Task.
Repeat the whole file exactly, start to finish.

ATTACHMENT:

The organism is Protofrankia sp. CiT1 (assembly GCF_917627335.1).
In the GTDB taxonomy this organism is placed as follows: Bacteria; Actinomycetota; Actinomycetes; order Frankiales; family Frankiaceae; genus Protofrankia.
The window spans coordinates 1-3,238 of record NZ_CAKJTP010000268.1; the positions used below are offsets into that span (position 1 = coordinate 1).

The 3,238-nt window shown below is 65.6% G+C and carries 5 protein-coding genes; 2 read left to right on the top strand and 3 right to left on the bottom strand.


The organism is Protofrankia sp. CiT1 (assembly GCF_917627335.1).
In the GTDB taxonomy this organism is placed as follows: Bacteria; Actinomycetota; Actinomycetes; order Frankiales; family Frankiaceae; genus Protofrankia.
The window spans coordinates 1-3,238 of record NZ_CAKJTP010000268.1; the positions used below are offsets into that span (position 1 = coordinate 1).

The 3,238-nt window shown below is 65.6% G+C and carries 5 protein-coding genes; 2 read left to right on the top strand and 3 right to left on the bottom strand.